By adding cesium to a kind of crystal known as a perovskite, researchers say they can create tandem solar cells that may be much better at converting light to electricity than conventional solar cells while also being far more stable than previous comparable tandem cells.
Photovoltaic cells based on silicon currently make up about 90 percent of the global photovoltaic market. However, the rate at which the power conversion efficiency of silicon photovoltaics has improved has slowed dramatically, growing only from 25 percent to 25.6 percent in the past 15 years.
In order to create more efficient solar cells while making the most of the existing industrial capacity for silicon photovoltaics, researchers would like to create so-called tandem solar cells that combine silicon with other materials. One set of potential partners for silicon in these cells are perovskites, which are inexpensive and easily produced in labs.
Perovskites have recently exploded in popularity in the photovoltaic world because of how quickly they have caught up to silicon in efficiency, shooting up from under 4 percent to more than 20 percent in the last five years or so. Previous research suggested that metal halide perovskites could boost the efficiency of commercial silicon photovoltaic modules to more than 30 percent in tandem cells. This enhancement occurs because perovskites can absorb a wider range of light than silicon, including higher-energy blue light.
Scientists want to create perovskite cells with a band gap of about 1.75 electron-volts (eV). Such cells would only need photons each with only about 1.75 eV of energy to get an electrical current flowing, roughly the amount of energy seen in the weakest visible wavelengths of light. However, perovskite cells with such an optical band gap include materials that are unstable when exposed to light or heat.
Now researchers have improved the stability of perovskite cells by replacing some of the traditional formamidinium cations in the perovskites with cesium cations. The resulting crystalline structures are much more stable than their counterparts, the scientists find.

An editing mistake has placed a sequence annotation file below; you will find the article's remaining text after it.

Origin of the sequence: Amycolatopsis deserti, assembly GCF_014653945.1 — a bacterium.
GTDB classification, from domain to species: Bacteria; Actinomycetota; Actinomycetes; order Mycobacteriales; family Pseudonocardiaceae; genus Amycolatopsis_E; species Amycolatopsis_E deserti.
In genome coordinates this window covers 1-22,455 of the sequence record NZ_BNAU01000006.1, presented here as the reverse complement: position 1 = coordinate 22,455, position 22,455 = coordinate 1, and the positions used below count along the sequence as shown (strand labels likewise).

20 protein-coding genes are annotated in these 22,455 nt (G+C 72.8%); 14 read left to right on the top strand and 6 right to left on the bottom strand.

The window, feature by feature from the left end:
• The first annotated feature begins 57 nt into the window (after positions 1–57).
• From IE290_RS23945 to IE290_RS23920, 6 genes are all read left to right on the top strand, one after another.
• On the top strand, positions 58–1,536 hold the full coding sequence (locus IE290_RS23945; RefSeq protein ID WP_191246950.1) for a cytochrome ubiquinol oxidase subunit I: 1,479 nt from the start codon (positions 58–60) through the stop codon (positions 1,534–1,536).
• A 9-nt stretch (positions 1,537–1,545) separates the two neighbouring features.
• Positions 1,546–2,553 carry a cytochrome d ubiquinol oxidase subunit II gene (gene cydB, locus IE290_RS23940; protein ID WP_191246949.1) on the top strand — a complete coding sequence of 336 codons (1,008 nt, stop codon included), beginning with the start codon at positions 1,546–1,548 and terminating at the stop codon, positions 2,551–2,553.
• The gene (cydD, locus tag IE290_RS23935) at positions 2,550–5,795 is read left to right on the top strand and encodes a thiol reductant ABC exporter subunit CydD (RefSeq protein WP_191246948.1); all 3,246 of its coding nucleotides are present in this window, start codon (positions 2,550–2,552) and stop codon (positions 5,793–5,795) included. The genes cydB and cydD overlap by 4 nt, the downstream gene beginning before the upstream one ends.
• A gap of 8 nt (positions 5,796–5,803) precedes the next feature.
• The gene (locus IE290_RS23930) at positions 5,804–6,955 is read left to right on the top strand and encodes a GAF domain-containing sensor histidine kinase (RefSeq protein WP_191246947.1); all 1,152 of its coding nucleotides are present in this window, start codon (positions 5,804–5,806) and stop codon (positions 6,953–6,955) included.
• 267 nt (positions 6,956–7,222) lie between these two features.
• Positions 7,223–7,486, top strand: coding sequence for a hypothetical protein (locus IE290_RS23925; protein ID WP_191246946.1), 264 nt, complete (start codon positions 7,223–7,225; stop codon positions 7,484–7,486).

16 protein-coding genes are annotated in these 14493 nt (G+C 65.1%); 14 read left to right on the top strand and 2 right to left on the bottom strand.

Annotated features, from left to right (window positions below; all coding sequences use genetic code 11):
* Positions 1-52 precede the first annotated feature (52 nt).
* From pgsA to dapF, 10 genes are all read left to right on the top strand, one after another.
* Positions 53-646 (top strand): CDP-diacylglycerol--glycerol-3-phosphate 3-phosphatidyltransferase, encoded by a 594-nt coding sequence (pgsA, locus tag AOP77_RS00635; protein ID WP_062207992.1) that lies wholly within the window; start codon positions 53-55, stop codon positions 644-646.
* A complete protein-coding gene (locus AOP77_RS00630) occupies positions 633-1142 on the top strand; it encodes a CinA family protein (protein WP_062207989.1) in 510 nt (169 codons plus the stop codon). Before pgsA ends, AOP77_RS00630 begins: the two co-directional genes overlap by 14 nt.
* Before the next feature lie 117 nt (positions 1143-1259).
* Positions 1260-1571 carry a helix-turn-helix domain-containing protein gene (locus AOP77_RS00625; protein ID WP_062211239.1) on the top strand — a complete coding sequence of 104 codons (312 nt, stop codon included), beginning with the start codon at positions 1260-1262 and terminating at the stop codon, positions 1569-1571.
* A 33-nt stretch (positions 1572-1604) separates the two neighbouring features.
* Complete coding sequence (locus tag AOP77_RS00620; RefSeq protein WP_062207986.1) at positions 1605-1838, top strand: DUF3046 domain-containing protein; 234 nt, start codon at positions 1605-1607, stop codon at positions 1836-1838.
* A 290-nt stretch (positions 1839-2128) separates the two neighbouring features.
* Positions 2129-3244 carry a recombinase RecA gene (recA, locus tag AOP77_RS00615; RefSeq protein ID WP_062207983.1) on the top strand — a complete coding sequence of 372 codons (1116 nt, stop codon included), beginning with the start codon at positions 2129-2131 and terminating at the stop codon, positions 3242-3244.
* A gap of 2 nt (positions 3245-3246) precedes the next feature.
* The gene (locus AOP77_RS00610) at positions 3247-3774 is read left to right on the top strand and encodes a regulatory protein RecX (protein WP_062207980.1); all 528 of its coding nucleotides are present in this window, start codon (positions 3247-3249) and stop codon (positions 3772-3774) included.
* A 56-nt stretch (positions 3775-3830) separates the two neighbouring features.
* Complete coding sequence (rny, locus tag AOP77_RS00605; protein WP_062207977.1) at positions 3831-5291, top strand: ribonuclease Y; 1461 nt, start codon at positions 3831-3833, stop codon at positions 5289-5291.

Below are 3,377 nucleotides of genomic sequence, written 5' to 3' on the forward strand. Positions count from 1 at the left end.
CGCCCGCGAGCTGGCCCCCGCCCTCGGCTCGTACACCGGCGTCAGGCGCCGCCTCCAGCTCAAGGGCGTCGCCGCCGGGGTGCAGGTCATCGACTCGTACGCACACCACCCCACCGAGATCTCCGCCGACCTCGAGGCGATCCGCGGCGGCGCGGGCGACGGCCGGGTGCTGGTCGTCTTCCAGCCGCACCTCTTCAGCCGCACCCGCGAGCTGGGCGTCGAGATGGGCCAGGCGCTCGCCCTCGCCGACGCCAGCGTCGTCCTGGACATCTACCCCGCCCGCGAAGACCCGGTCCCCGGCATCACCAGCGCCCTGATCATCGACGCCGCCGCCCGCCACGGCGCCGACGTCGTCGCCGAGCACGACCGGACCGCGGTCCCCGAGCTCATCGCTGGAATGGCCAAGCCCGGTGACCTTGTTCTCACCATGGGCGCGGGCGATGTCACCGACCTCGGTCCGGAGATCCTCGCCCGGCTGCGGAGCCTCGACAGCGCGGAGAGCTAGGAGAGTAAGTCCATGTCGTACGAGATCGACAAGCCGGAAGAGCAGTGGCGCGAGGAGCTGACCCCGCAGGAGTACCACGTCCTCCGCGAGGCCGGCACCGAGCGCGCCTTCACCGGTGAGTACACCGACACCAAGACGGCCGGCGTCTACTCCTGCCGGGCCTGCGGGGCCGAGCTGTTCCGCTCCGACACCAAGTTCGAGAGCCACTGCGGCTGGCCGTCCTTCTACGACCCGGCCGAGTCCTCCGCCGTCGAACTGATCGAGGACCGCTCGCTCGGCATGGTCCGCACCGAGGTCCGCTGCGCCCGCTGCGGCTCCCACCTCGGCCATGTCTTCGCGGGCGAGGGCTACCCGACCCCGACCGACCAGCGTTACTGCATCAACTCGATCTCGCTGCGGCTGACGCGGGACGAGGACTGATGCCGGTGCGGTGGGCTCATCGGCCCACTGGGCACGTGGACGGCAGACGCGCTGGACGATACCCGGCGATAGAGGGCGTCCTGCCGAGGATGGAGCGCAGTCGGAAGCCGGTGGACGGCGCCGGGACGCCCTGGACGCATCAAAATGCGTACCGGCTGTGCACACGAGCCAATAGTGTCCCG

"Perovskite hybrid tandems will now be able to reach the highest possible efficiency whilst also being stable," study senior author Henry Snaith, a physicist at the University of Oxford in England.
With an optical band hap of about 1.74 eV, the perovskite cell demonstrated a power conversion efficiency of 17 percent on its own. When layered on top of silicon photovoltaics, the perovskite was able to boost silicon cell efficiency by 7.3 percent. The researchers suggest they could readily create a tandem cell made of silicon and their perovskite that could achieve more than 25 percent efficiency. With further minor improvements, they say a tandem cell with up to 30 percent efficiency is feasible.
"There still remains much commercial effort required to scale up to manufacture at high yield," Snaith cautions. "The remaining scaling-up challenges will mean that it will still be two to five years until large-scale manufacturing and deployment is underway."
The scientists added that more stable perovskites could also have applications in light-emitting devices. They detailed their findings in the Jan. 8 issue of the journal Science.
Charles Q. Choi is a science reporter who contributes regularly to IEEE Spectrum. He has written for Scientific American, The New York Times, Wired, and Science, among others.